Abstract: Rates of Infants Reported to CPS at Birth for Prenatal Substance Exposure: A Panel Data Analysis (Society for Social Work and Research 27th Annual Conference - Social Work Science and Complex Problems: Battling Inequities + Building Solutions)

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Rates of Infants Reported to CPS at Birth for Prenatal Substance Exposure: A Panel Data Analysis

Sunday, January 15, 2023
Estrella, 2nd Level (Sheraton Phoenix Downtown)
* noted as presenting author
Rebecca Rebbe, PhD, Assistant Professor, University of Southern California, Los Angeles, CA
Margaret Lloyd Sieger, Ph.D., Assistant Professor, University of Connecticut, Hartford, CT
John Prindle, PhD, Research Faculty, University of Southern California, Los Angeles, CA
Background and Purpose: The opioid epidemic has revitalized attention to infants with prenatal substance exposure (PSE). Unfortunately, documented rates of infants reported to child protective services (CPS) at birth due to PSE are limited. This study sought to 1) estimate rates per 1,000 births of infants reported to CPS due to PSE for every U.S. state, 2) calculate rates by race/ethnicity by state, and 3) explore the relationship between a CPS policy requiring PSE to be reported with reporting rates across time and states.

Methods: Data came from the National Child Abuse and Neglect Data System (NCANDS) for all 50 states and Washington DC. A PSE CPS report was defined as a report made within 14 days of birth with a parent or child substance concern indicated. Rates were calculated by state, year, and race/ethnicity using the number of births from Kids Count. A binary, time-varying variable captured whether the state required PSE to reported to CPS in that year. The panel data was augmented with state-level covariates on the state’s political, welfare generosity, and poverty characteristics from the Kentucky Poverty Center. We ran ordinary least square (OLS), fixed effects, and random effects models with and without the covariates. We used an F-test to identify if a fixed effects model was a better fit than the OLS model and a Haussman test to identify if the random effects was a better fit than the fixed effects model.

Results: Wide variation of PSE reports by states was identified with overall increases over time. In 2011, Maine (14.3), Oklahoma (12.8), and New Hampshire (11.4) had the highest reporting rates per 1,000 births. In 2019, nine states had rates above 20 per 1,000 births (Oklahoma, New Hampshire, Louisiana, New Mexico, Arizona, Maine, Georgia, Minnesota, and Alaska) and 18 states had above 10 per 1,000 births. For most states, Non-Hispanic White and Hispanic infants had lower rates of PSE reports than Non-Hispanic Black infants. The full model with the time fixed effects was found to be the best fit for the data. The presence of a CPS policy requiring the reporting of PSE was not found to be a statistically significant predictor of the number of children reported for PSE. However, increases in a state’s unemployment rate and rate of Medicaid recipients in the population were positively associated with its PSE reporting rate.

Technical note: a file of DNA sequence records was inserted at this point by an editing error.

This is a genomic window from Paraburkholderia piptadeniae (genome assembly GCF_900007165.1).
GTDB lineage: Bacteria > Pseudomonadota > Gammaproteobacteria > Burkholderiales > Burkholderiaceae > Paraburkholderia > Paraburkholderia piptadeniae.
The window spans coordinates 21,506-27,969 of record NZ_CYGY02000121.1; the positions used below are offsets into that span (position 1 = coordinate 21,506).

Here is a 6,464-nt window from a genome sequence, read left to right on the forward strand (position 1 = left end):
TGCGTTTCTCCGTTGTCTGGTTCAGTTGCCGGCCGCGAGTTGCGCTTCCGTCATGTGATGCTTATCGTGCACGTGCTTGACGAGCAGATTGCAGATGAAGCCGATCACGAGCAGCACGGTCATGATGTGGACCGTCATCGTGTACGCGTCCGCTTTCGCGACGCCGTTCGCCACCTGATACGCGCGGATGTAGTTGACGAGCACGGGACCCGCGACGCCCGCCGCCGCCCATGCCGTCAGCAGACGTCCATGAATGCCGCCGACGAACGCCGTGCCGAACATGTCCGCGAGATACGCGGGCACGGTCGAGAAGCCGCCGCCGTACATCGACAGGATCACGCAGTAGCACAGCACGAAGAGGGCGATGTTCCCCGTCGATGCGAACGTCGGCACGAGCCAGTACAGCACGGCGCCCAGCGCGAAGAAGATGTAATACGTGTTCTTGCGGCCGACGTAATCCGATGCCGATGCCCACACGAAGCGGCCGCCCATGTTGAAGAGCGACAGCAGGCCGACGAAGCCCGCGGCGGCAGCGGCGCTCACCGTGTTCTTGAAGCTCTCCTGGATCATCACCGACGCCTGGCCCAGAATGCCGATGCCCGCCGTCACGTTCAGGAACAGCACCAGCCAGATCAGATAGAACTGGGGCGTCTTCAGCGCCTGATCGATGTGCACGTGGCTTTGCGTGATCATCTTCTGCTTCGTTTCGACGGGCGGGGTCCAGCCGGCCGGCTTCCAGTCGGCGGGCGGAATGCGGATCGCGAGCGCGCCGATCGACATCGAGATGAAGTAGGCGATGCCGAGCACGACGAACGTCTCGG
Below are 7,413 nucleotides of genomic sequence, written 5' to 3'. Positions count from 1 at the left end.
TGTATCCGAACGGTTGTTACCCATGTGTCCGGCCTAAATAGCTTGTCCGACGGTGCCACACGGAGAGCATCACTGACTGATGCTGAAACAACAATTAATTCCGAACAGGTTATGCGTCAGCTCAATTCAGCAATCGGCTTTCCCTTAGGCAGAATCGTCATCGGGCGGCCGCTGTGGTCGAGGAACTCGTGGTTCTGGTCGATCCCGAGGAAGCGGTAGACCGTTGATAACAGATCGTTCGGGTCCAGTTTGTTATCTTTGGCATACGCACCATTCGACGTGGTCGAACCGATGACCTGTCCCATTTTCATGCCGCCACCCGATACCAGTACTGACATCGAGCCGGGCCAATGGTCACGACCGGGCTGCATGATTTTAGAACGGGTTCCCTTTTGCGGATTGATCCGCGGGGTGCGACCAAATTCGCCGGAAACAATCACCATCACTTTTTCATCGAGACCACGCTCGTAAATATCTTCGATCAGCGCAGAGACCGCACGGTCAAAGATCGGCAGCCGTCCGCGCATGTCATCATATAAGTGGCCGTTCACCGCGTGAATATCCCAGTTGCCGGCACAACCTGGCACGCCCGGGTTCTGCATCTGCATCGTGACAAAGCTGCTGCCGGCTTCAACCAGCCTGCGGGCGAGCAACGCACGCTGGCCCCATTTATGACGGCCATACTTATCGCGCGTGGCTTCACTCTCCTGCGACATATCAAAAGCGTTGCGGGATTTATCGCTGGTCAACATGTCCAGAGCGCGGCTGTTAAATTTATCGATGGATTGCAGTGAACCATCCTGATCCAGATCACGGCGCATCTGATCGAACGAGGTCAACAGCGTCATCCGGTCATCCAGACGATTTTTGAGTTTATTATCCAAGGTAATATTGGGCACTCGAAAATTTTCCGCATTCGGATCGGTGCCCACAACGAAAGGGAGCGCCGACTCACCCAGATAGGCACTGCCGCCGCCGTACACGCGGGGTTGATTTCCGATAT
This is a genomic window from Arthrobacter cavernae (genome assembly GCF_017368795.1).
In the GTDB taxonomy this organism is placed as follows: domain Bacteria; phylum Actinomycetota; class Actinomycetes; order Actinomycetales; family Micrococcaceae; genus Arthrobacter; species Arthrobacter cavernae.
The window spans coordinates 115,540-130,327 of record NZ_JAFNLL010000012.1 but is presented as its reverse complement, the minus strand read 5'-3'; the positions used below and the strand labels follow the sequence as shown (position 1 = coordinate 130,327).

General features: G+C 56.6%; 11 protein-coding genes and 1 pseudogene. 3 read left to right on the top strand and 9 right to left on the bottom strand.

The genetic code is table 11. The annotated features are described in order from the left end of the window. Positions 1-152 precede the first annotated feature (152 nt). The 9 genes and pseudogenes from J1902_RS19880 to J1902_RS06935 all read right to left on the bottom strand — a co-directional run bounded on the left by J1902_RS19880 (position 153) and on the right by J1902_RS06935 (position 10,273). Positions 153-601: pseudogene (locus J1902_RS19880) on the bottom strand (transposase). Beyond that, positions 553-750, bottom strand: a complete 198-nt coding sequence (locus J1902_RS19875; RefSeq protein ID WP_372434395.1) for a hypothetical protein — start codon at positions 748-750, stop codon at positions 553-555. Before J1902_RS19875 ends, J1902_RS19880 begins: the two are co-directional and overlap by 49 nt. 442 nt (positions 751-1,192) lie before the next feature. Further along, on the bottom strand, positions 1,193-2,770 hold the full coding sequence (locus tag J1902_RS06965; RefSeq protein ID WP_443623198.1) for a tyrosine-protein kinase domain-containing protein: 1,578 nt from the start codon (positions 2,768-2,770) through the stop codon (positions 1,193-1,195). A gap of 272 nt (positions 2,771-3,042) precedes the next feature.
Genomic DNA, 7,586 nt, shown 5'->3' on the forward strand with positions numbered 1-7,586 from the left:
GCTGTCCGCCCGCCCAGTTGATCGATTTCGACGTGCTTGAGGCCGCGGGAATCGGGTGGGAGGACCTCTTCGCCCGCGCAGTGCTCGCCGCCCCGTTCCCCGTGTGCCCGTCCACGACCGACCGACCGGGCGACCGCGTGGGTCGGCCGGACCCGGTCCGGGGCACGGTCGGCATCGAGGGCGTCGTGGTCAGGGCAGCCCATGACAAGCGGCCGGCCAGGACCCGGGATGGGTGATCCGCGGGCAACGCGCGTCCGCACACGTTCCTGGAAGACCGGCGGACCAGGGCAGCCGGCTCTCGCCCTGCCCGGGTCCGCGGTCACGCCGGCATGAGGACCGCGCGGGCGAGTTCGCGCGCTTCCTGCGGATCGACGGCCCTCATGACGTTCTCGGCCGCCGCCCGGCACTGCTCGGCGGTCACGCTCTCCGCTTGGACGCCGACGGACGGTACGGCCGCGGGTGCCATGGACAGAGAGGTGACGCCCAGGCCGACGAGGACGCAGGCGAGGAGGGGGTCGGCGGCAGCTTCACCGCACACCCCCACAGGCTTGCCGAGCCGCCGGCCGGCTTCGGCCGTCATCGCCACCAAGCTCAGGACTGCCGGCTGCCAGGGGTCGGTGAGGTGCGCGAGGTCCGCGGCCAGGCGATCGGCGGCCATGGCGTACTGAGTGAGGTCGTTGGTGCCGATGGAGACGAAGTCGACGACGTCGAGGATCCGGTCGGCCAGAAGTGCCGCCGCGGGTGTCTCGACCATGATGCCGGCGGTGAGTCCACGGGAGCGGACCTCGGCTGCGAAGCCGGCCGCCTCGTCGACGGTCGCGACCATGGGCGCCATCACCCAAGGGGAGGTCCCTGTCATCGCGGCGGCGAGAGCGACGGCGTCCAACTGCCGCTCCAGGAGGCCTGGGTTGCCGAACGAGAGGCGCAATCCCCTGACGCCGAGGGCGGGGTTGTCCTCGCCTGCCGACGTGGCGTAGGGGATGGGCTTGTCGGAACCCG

Conclusions and Implications: This study presents new estimates of the rates of which children with concerns of PSE are reported to CPS, including differences in the PSE reporting rates by race/ethnicity. We identified increased rates of PSE reporting across all years. It is unclear if the increases over time are reflections in actual PSE reporting rates or increased specificity in documentation in the data. The finding of these policies not having an effect within a state may be an indication that these policy changes may not impact the reporting practices immediately within the state and that their impact may take more time to influence reporting practices.